A high tech company in rural western Maine employs more than 50 people from all over the state and beyond. About a quarter show up to work at the company’s headquarters in South Paris everyday. But most don’t. And as Lori Valigra reports, the company’s founder says its all part of a strategy that allows Mingle Analytics to maintain a skilled and loyal workforce, without having to leave Oxford county.
Bobbie Manson is at the end of a busy workday entering medical data into an application that her employer uses to help physicians improve their patient service, and in turn, raise their reimbursement rates from Medicare. The job pays well, comparable or better than most in greater Portland. And the best part is she doesn’t have to leave the comfort of her own house.
“I have two daughters and a son.” Manson says. “My husband as well works from home. I certainly could have done what many people I worked with did and done the day care route and dropped them off, but just my husband and I when we got married that’s not the life we wanted to lead. We wanted to raise the kids. We wanted to be here for them.”
Manson is Mingle’s software development manager. She has nine people reporting to her from Ellsworth, Maine, to Warsaw, Poland. The company has 56 employees and most of them login remotely from their homes as far away as New Sweden, near the Canadian border in northern Maine, to Colorado and beyond. Only about 25 percent of the staff comes in to the office in a small commercial building above a restaurant in South Paris.
“Well, we started the company here in South Paris, Maine, because this is where me and the first employee lived,” says Dan Mingle.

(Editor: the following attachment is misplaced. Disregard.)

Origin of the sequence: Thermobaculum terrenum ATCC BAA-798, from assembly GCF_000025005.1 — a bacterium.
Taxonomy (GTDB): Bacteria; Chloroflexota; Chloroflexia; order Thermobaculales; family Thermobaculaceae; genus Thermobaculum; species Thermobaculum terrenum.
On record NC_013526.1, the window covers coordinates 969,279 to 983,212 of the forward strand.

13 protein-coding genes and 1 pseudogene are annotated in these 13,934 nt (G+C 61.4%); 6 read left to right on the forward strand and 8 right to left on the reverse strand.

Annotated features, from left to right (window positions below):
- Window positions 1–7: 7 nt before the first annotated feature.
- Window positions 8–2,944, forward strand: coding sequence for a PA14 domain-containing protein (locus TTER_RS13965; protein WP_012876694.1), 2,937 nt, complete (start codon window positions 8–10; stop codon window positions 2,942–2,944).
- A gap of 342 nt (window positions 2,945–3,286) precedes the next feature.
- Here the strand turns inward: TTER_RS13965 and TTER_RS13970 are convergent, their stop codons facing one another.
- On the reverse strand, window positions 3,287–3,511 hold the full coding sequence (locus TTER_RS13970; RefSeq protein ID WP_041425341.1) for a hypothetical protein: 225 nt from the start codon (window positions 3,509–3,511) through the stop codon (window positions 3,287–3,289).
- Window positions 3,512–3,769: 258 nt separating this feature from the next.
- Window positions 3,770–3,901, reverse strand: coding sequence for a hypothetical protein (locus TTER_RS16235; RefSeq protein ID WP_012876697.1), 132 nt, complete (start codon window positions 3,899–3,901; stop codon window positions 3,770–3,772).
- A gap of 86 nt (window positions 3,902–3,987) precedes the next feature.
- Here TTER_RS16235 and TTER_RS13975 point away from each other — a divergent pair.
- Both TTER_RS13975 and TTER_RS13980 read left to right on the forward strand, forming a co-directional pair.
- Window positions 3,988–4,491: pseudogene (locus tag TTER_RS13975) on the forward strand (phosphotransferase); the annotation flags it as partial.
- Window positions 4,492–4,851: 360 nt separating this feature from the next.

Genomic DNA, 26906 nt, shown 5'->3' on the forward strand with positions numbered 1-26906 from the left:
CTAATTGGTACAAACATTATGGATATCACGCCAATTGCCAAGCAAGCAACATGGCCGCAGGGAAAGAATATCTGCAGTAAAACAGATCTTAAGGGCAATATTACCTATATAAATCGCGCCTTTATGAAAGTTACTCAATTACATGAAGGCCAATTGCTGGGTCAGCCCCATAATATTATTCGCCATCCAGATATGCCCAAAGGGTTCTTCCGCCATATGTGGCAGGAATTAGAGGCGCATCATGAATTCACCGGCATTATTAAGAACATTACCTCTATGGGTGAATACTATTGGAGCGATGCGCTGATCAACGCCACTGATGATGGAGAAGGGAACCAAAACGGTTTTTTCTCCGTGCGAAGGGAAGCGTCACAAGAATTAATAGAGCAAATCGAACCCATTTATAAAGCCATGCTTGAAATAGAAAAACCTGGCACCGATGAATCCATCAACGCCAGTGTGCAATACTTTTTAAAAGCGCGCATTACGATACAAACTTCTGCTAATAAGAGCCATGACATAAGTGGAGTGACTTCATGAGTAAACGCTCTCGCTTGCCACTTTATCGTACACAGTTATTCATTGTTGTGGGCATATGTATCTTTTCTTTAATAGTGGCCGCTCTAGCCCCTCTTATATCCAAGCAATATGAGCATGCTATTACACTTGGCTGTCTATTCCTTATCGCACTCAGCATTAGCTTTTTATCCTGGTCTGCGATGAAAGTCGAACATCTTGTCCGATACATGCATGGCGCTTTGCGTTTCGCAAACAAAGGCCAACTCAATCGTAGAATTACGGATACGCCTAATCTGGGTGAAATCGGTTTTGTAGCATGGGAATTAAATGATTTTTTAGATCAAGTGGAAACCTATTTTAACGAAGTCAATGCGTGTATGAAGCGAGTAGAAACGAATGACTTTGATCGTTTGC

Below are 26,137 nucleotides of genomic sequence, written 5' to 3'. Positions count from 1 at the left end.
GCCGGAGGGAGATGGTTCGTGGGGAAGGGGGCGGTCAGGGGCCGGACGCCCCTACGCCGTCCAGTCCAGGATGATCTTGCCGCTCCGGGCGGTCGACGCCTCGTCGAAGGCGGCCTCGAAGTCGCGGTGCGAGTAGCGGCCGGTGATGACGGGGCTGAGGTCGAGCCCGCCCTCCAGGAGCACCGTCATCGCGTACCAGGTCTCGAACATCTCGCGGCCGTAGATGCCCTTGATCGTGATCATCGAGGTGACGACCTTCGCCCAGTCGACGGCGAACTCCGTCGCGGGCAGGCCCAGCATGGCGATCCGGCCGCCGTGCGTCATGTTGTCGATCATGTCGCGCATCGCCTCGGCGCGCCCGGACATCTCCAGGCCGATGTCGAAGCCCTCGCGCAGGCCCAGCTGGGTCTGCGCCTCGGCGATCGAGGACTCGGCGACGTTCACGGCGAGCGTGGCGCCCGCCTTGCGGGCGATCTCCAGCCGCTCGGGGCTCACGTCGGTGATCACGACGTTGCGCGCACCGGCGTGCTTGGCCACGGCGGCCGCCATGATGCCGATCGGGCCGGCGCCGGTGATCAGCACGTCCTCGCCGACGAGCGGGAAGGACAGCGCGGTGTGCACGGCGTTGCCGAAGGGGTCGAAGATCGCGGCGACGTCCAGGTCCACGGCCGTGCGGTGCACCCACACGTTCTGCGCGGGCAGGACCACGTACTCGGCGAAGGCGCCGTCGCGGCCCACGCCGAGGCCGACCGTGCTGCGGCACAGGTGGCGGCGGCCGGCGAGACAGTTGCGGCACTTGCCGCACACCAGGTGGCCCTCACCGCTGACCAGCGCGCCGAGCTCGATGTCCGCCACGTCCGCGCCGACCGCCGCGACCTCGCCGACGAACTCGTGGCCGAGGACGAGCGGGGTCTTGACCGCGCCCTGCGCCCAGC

Founder Dr. Dan Mingle says when he launched Mingle Analytics six years ago, he knew that finding and keeping a good workforce might be challenge, particularly here in rural Oxford County.
“And thought we’d last about a year to two years before we needed to move south to Portland, probably, to tap into a larger labor market,” he says.
But he found letting employees work from home helped him pull in the talent he needs.
“And it worked extraordinarily well I was incredibly surprised,” he says.
“The early futurists predicted that everybody would work from home and that we would work from electronic cottages and there would be no need for cities and things this. Certainly that hasn’t come to pass,” says Ryan Wallace.
Wallace is director of the Maine Center for Business and Economic Research at the University of Southern Maine, which is close to completing a two-year study on remote workers. He says six percent of the overall workforce in Maine works from home, and about half of those are salaried.
“What we found is that sort of the middle to older age workforce are the ones that are engaging in remote work,” he says.
Mingle says there are three main reasons that people might want to work from home. Either they live too far away, work better and more comfortably at home.
“And other people it’s personal concerns, a family member to take care of, a child at home, an elderly adult to take care of, so it’s just easier if they’re there to supervise,” says Mingle. “I’m amazed at how many people I find in the puckerbrush here in Maine that are extraordinarily talented and are working for companies out of state.”
The company offers fee-based consulting and software services that help medical providers determine how much Medicare will reimburse them. Mingle, a former family physician himself, says he saw a need for the service as Medicare started rating doctors on their quality of care.
“For an entrepreneur physician, healthcare is a target-rich environment,” Mingle says. “Lots of things to do to improve care and improve cost.”
Mingle anticipates that at the company’s current rate of growth the current workforce of 56 could triple or even quadruple over the next five years. And many of those new hires, he says, will work remotely. Still from his home just a few miles from the office the company founder admits working that from home isn’t for everybody, including him.